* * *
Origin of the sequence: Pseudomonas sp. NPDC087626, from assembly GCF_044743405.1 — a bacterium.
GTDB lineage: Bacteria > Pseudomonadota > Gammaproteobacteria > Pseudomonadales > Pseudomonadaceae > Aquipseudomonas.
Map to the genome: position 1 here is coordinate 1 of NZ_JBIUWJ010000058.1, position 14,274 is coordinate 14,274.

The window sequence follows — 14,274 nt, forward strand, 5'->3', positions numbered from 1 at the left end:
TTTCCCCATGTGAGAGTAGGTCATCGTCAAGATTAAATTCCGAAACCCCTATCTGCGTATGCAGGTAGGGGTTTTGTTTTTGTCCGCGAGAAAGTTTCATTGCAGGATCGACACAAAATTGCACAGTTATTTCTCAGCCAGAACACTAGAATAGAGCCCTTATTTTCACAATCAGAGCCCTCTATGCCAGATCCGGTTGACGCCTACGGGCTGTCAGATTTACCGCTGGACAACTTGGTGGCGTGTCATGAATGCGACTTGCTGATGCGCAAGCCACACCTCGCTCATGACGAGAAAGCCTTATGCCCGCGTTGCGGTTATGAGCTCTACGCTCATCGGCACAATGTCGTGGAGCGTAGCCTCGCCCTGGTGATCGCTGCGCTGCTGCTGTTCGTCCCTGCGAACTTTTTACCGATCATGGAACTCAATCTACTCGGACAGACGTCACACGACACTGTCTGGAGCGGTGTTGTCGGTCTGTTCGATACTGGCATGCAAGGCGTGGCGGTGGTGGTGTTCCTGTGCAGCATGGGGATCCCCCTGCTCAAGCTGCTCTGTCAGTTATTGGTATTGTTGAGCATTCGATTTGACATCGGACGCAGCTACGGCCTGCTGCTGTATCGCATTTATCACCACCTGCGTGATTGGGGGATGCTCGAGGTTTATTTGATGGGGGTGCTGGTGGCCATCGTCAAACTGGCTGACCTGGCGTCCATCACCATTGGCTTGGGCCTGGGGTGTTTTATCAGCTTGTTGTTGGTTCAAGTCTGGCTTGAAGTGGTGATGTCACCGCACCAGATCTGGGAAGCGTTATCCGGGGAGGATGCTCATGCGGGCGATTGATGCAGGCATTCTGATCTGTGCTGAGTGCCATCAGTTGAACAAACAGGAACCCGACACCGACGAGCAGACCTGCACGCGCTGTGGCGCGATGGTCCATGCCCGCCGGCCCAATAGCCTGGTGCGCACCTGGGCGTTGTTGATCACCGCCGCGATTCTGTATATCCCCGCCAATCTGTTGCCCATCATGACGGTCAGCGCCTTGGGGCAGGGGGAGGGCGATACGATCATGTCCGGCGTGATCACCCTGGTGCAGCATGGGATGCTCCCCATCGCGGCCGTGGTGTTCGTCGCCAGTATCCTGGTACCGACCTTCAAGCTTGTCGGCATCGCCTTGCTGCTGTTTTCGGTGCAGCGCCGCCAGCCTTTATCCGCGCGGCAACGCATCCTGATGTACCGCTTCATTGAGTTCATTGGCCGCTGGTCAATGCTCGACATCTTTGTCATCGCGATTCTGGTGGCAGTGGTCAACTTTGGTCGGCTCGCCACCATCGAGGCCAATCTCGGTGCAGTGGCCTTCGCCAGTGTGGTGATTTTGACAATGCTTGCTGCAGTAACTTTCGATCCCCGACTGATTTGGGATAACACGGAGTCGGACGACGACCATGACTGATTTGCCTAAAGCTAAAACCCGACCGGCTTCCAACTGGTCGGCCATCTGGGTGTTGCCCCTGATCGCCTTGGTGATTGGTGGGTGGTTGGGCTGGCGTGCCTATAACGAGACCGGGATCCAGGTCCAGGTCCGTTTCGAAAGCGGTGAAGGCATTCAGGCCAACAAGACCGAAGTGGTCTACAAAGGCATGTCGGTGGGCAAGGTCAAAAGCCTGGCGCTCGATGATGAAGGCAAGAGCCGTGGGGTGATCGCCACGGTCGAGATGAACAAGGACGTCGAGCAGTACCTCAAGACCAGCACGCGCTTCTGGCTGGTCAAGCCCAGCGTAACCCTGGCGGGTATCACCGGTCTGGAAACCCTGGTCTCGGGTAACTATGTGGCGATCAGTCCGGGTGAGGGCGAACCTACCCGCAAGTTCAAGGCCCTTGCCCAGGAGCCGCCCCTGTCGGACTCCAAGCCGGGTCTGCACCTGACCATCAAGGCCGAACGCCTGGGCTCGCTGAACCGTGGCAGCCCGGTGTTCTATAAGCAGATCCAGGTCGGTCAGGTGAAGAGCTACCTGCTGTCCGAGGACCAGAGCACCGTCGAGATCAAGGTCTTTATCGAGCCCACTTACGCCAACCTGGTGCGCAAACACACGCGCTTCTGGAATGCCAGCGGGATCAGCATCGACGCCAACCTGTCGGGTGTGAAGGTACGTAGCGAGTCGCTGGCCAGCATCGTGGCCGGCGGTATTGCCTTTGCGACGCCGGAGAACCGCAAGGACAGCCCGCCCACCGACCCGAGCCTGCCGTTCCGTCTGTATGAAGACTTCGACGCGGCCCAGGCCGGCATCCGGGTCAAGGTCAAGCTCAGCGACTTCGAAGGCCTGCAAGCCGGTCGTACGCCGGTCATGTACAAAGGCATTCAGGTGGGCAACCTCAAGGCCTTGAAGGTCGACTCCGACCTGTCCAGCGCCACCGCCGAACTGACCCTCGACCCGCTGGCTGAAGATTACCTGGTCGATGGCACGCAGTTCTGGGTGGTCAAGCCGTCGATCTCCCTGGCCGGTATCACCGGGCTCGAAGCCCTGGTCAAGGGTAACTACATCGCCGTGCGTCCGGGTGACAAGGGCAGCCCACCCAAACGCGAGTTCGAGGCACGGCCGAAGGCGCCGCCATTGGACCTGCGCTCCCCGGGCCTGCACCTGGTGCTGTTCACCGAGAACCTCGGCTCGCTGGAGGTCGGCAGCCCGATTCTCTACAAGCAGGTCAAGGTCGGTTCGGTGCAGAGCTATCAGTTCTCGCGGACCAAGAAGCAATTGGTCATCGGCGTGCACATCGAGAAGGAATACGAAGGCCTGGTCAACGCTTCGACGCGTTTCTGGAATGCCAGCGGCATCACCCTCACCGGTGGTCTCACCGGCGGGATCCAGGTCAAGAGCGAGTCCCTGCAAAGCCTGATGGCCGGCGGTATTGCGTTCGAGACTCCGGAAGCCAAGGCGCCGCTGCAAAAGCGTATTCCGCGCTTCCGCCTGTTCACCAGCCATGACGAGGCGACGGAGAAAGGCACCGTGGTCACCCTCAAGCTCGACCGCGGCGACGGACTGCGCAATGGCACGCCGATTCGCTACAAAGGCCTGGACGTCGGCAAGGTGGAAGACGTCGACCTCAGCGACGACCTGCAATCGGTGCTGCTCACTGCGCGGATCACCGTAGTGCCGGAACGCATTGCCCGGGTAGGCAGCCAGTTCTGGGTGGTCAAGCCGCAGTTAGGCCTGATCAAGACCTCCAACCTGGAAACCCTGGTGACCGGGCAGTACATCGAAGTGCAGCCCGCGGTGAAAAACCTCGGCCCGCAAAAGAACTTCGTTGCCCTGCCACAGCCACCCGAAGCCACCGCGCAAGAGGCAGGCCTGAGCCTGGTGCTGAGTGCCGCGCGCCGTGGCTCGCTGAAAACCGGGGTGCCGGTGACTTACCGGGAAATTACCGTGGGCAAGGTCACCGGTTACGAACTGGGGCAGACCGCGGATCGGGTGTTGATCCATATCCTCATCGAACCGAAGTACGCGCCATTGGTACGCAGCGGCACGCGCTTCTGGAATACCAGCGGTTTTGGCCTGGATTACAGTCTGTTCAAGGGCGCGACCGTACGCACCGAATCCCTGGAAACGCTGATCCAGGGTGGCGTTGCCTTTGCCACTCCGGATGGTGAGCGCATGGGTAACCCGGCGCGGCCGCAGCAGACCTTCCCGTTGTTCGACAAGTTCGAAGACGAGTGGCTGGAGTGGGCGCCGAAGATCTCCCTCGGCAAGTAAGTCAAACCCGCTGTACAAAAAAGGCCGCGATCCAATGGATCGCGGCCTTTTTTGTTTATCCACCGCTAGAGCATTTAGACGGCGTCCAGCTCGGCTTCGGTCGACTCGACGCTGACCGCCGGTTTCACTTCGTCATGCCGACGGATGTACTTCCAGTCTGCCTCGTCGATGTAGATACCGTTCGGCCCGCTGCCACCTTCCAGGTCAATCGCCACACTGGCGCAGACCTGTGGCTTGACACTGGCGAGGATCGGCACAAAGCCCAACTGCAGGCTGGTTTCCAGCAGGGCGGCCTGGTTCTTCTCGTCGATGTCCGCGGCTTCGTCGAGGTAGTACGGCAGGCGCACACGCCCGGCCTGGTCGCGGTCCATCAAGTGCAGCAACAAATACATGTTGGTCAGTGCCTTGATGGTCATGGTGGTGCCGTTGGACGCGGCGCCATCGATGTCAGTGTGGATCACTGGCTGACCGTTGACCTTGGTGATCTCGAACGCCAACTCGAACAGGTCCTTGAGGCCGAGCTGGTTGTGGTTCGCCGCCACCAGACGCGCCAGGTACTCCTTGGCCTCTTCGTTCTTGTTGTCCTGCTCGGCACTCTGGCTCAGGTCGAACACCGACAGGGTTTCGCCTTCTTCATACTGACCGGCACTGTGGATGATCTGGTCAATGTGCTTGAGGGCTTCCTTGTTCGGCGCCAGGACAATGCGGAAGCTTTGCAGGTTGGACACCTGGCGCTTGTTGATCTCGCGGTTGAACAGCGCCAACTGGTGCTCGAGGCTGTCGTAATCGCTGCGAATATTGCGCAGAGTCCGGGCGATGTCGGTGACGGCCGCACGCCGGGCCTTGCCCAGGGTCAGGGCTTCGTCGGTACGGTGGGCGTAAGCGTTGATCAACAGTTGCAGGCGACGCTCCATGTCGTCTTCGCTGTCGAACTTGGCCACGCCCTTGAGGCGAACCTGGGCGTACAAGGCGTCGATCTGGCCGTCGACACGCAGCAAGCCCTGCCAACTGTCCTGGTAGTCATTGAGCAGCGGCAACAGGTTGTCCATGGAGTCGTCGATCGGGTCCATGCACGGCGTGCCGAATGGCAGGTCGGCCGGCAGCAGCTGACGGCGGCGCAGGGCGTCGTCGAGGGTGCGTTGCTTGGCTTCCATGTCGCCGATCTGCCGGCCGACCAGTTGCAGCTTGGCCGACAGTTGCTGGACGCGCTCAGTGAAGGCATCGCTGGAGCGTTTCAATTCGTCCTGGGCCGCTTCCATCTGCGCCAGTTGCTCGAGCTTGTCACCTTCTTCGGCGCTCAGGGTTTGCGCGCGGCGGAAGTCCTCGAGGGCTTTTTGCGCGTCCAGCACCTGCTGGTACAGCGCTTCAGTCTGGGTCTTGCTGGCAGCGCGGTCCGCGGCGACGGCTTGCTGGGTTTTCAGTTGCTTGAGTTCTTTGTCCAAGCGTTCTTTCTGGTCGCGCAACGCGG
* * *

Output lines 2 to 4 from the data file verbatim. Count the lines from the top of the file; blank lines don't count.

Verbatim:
GTDB lineage: Bacteria > Pseudomonadota > Gammaproteobacteria > Pseudomonadales > Pseudomonadaceae > Aquipseudomonas.
Map to the genome: position 1 here is coordinate 1 of NZ_JBIUWJ010000058.1, position 14,274 is coordinate 14,274.

The window sequence follows — 14,274 nt, forward strand, 5'->3', positions numbered from 1 at the left end: